Verksamt.se. What is that?

Ulf:
Verksamt.se is an excellent resource, and a lot of the information is in English. It combines information, tools, and e-services from various government agencies. It's really a one-stop shop for individuals starting or managing a business. You can find guides on writing a business plan and a budget, among other helpful resources.

Pär:
Is this where you register your company?

Ulf:
Yes, exactly. The easiest way to register a company is on verksamt.se. You log in to the website with your e-identification. If you don’t have the possibility to do it online, you can still use a form on the Skatteverket website. The form is called ”Företagsregistrering”.

Pär:
Okay. What else can you do on verksamt.se?

Ulf:
Well, among other things, there is a checklist with things you need to think about and do in connection with your business start-up.

Pär:
Right. Ulf, let's talk about taxes as well. Can you help our listeners understand the differences between F-, FA-, and A-tax?

Ulf:
I can try, at least. The different types of taxes show who has to pay taxes and social security contributions. When you're employed, you have what's known as A-tax. In this case, your employer takes care of tax deductions and contributes to the social security payments directly to Skatteverket. This is probably the most stress-free solution. Then we have the F-tax, where the “F” stands for ”företag”, meaning company. It means that you must pay taxes and fees for your business yourself. When it comes to limited companies, only the company itself can receive F-tax. To apply for F-tax, you go through Skatteverket and there are very specific requirements for approval, which you can find detailed information about on our website. When you work in your limited company, you become an employee and you pay A-tax. If you have a regular job and run your own business as a sole trader on the side, then you'll be dealing with FA-tax, where “F” is for your company and “A” is for your employment.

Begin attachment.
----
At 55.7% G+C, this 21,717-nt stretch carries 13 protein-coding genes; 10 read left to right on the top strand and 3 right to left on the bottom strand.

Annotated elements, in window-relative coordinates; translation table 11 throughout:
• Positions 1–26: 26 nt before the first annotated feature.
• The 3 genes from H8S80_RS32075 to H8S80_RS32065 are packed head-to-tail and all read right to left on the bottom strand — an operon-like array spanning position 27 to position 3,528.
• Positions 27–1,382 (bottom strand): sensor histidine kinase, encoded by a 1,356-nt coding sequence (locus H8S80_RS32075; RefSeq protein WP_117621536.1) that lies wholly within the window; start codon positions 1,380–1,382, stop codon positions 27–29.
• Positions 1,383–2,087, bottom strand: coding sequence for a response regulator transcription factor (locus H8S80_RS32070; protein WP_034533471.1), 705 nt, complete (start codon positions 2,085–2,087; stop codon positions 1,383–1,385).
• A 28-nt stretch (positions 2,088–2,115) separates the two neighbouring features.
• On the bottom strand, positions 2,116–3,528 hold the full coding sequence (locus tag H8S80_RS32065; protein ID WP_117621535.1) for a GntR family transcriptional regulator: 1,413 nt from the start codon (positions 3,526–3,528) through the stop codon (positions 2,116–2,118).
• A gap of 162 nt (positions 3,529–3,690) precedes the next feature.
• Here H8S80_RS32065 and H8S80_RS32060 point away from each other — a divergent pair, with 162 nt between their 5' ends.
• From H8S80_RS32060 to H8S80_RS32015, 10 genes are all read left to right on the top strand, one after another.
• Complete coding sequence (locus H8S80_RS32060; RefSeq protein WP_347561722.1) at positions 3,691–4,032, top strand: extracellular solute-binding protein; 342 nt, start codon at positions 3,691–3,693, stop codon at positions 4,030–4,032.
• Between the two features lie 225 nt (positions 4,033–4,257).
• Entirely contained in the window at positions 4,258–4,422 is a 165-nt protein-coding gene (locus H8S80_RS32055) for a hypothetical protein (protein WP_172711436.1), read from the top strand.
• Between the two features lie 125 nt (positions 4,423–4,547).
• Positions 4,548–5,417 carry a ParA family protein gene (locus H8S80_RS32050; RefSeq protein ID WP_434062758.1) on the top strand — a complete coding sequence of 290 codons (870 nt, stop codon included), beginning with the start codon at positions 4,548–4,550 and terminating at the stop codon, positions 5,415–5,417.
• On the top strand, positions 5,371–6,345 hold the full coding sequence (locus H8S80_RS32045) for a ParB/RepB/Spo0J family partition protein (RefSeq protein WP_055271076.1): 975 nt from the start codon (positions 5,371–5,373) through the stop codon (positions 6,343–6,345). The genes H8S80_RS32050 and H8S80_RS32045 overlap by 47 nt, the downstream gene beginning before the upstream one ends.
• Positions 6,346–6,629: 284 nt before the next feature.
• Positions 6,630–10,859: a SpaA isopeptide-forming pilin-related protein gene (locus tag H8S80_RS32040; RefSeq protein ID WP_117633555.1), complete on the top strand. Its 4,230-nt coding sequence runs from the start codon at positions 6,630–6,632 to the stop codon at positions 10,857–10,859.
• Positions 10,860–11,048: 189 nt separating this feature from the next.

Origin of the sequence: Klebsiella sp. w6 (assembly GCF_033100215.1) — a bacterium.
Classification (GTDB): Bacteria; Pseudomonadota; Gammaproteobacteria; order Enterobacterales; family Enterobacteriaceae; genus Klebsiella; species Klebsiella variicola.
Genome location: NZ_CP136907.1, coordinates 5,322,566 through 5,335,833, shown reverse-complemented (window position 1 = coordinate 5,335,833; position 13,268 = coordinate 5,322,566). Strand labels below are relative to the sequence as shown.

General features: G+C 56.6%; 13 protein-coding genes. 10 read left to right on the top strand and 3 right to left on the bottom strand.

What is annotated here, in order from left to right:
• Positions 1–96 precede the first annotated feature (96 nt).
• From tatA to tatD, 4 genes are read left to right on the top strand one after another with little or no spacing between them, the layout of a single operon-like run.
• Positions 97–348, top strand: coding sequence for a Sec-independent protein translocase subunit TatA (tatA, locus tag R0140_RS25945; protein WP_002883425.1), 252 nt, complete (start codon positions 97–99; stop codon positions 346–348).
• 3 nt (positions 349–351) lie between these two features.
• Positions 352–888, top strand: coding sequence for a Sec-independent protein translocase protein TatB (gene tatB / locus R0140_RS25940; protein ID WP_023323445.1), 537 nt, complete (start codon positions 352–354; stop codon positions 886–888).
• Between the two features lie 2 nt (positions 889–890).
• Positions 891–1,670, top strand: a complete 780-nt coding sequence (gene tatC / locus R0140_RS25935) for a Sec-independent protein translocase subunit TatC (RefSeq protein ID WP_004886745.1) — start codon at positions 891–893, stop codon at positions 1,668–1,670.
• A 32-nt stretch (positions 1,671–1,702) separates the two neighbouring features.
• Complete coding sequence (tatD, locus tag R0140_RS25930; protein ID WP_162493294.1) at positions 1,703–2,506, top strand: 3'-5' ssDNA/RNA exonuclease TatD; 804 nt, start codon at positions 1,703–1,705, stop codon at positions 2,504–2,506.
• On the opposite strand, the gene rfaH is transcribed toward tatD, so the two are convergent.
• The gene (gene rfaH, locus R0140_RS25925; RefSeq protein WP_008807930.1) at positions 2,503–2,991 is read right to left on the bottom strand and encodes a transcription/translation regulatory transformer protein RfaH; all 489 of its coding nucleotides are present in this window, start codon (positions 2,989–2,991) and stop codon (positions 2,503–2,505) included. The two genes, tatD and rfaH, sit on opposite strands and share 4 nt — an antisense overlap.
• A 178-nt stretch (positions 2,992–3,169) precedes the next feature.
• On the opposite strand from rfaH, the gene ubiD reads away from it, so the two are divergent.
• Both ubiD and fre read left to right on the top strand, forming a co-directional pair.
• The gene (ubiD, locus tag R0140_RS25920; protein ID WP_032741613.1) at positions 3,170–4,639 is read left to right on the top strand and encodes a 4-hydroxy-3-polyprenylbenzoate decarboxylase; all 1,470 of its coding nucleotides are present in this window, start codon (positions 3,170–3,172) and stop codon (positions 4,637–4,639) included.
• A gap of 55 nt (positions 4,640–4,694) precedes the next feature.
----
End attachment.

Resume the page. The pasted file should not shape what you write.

Pär:
Ulf, one more important thing I wanted to ask, is it possible to have foreign partners in your company? Partners who neither live in Sweden nor have any direct ties to the country?

Ulf:
Oh, absolutely. Foreigners can operate businesses in Sweden. However, in this case, there are a lot of things to think about to make sure taxes and other things are handled correctly.

Ziza:
Thanks, Ulf, for sharing these insights with our audience today.

Ulf:
You’re welcome. It was my pleasure.

Ziza:
Do you have any last tips to add?

Ulf:
Yeah, I would like to add one more thing. If you want more information about starting a business in Sweden, we actually have special webinars on skatteverket.se in English, for your help. So, just go in there and participate.

[music]

Ziza:
Thank you, Ulf. And that wraps up our discussion for this segment. There are still a lot of things to talk about in this field, including aspects like business names and how to safeguard your enterprise through insurance and patents. If you want to learn more, head over to verksamt.se. We also have links available on arbetsformedlingen.se/play, under this episode. A big thank you to Ulf Nilsson, for sharing his knowledge with us today. Join us in our next episode, where we will dive into what you need to consider when running a business. Until then, take care.

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speaker:
You have been listening to the New in Sweden podcast by Arbetsförmedlingen. You can find all previous episodes at arbetsformedlingen.se/play. Have you got any questions, tips, or ideas? Please email us at podcast@arbetsformedlingen.se. This episode was produced in the autumn of 2023.